An Impressive Hack’n’Slash
I’ve never been a big Devil May Cry fan. While I’ve always enjoyed the hack’n’slash gameplay and the design of these games have always appealed to me, I’ve never really become that invested in the franchise’s story or characters. It’s worth pointing this out because Devil May Cry is an incredibly fun and engaging game, boasting a smooth fluidity to its combat and nailing almost every element of its design to perfection. It’s a great game to pick up and play, even if you’ve never been sold on the previous games.
Set several years after the events of Devil May Cry 4, DMC 5 sees you control three different characters, Nero, V and Dante, as you face off against a seemingly unstoppable behemoth, Urizen. Across 20 levels, the story zigs and zags through the different character journeys, jumping back in time to flesh out some past events before charging into a final end boss and a satisfying conclusion to these characters.
Along the way, this action-packed story is full of over the top set-pieces and nicely animated sequences, all of which brought to life through the stunning visuals. The lighting is outrageously good, depicting wrinkles and lines in facial expressions in incredible detail while outside cut-scenes, the levels are varied and interesting to navigate. From gnarly roots hugging ruined buildings to cracked streets and hellish dungeons, Devil May Cry keeps you engaged right the way through its 12 hour run time.
Each level is set out in much the same way, with you controlling one character blasting and slashing your way through the landscape past swarms of hellish monsters to an end-boss and a subsequent cut-scene to progress the story. Adding some variety to proceedings are a number of very simple puzzles and platforming sections that certainly do well to break up the action. As you navigate through the levels, you collect red orbs which can be used to buy new equipment and abilities to help you in your fights. These range from extra combos, more damage and altogether brand new moves to add to your growing arsenal.
The three character approach is both the best and worst aspect of the game. On the one hand, mixing things up every level adds some variety to proceedings and each character has a very different style of handling that requires a different approach to really get the most out of. However, it also takes away the sense of consistent progression as you jump from an upgraded Nero across to an under-powered V and back to an over-powered Dante, sometimes in the space of three missions.
Out of the three characters available to use, V is, for me at least, the weakest and least enjoyable to play as. Pressing square and triangle calls forth a panther and eagle, respectively, and pressing these buttons allows them to fight enemies for you. Once weakened, you then jump in as V and press O to kill demons. While this sounds good in practice, in reality his missions are largely formulaic, resulting in you running around in circles slamming square and triangle repeatedly.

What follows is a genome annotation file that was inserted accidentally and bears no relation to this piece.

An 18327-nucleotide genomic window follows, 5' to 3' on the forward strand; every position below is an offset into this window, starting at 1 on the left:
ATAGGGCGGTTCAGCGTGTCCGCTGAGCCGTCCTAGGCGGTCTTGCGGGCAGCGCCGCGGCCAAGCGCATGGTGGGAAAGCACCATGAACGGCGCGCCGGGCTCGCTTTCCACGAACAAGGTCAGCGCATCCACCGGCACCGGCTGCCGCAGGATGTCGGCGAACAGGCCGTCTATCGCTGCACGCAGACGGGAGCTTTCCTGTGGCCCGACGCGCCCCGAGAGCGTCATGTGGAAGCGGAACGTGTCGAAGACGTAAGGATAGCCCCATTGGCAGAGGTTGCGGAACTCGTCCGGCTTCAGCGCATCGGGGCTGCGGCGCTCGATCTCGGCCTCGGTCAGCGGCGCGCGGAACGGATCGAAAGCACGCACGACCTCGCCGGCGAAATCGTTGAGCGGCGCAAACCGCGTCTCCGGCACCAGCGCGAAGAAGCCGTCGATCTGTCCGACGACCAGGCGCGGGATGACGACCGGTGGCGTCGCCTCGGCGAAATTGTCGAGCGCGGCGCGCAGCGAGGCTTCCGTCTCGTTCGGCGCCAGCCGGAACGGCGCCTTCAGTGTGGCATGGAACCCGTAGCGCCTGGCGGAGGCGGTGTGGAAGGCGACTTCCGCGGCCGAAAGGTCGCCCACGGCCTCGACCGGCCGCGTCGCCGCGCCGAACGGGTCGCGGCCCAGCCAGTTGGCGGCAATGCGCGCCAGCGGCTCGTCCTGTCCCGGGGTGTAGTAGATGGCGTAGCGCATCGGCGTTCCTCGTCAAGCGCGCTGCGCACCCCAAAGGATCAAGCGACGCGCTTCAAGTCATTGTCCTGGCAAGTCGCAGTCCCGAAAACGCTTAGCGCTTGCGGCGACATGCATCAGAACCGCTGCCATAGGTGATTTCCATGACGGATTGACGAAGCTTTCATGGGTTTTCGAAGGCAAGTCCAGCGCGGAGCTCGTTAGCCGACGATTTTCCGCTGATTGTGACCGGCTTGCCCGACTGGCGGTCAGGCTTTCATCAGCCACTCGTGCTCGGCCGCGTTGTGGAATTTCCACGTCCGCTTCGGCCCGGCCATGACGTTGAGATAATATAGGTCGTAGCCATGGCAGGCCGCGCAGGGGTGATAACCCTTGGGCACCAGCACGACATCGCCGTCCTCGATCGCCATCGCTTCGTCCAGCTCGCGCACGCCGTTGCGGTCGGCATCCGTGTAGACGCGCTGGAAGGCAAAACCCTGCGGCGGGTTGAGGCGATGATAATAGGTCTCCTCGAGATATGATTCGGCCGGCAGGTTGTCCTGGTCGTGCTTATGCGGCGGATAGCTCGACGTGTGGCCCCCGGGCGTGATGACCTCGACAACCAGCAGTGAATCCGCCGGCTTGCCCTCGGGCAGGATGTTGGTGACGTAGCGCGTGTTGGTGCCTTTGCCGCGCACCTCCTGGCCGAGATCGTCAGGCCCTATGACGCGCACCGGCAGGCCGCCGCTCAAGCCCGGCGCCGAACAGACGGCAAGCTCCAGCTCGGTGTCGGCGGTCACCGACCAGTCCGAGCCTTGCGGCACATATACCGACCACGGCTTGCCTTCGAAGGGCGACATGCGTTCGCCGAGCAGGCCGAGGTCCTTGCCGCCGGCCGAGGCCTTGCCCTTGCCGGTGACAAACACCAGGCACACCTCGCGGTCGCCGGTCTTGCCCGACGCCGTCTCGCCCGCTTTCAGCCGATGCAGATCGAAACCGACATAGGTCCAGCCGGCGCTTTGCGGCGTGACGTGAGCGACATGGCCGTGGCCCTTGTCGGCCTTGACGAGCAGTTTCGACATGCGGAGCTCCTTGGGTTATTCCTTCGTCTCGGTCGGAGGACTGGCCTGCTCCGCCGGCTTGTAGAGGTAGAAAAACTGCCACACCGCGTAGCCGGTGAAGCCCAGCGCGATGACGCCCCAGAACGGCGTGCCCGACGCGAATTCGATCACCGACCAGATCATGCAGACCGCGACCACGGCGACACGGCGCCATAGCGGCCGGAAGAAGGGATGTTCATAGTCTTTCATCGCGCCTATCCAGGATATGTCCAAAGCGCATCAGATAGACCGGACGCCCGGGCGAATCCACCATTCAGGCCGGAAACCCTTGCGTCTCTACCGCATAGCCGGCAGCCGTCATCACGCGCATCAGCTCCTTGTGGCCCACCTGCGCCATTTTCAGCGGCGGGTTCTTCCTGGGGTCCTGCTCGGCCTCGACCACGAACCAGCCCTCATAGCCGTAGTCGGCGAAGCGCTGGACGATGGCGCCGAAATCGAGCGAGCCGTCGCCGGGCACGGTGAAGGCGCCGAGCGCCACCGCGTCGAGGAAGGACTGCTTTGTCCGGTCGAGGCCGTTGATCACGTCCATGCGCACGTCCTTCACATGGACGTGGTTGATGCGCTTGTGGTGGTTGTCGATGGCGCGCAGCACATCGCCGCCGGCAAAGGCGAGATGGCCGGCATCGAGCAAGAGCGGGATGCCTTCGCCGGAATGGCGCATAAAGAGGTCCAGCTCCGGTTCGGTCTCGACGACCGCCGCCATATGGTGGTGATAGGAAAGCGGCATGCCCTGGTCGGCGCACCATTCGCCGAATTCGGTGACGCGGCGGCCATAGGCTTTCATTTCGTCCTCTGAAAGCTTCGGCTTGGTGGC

By comparison, Dante has a whole range of different abilities, from dual guns and a powerful pistol through to motorcycle swords and nun-chucks. Nero feels like a less-equipped version of Dante, with a mix of sword combos and gunplay helping to keep you in the thick of the action during fights.
Devil May Cry 5 is a game that encourages multiple play-throughs. At the end of your first run, you unlock the “Bloody Palace” (an extra mode which allows you to test your skills against waves of enemies) and a Photo Mode that encourages you to fight the same enemies again in a surprisingly engaging “collect ’em all” add-on.
Of course, you can still have fun playing through this once and never picking it up again but ultimately the level of fan service and work done to really tailor this for those enthused with the franchise means there’s a lot of replayability here. Ultimately that’s the real selling point and the reason Devil May Cry 5 works as well as it does. It’s simply good, old fashioned fun and this game has that in abundance.
Smashing your way through hordes of well-designed enemies and stringing your combos together is mightily enjoyable, backed by the familiar scoring system this brings ranging from D up to SSS, rewarding you with more red orbs the better your style. This is further rewarded too by some nicely designed bosses. While Uirzen’s pulsating, root-wrapped form makes him unique, all the other bosses along the way have had an equal amount of originality injected into them. From monstrous three-headed demons to flying sirens and everything in between, Devil May Cry 5’s designers deserve a lot of recognition here for delivering such an impressive array of beasts to slay.
For all of its good points, DMC 5 does have some issues with its core gameplay. The jump in difficulty between the rest of the game and the final 2 missions is something that’s certainly jarring, even on Human (the easiest) difficulty whilst some combos are awkwardly contrived and see you slamming your sword in a fight animation that lasts a little too long, sometimes resulting in a cheap shot.
These things aside, as an authentic Devil May Cry experience, DMC 5 absolutely nails it. The fighting is smooth, the graphics stunning and there’s a slick fluidity to the action that makes it a highly refined hack’n’slash and one of the better ones released in this genre for quite some time. Even if you’re not a fan of Devil May Cry, there’s enough here to enjoy and it’s absolutely a title I’d recommend checking out.
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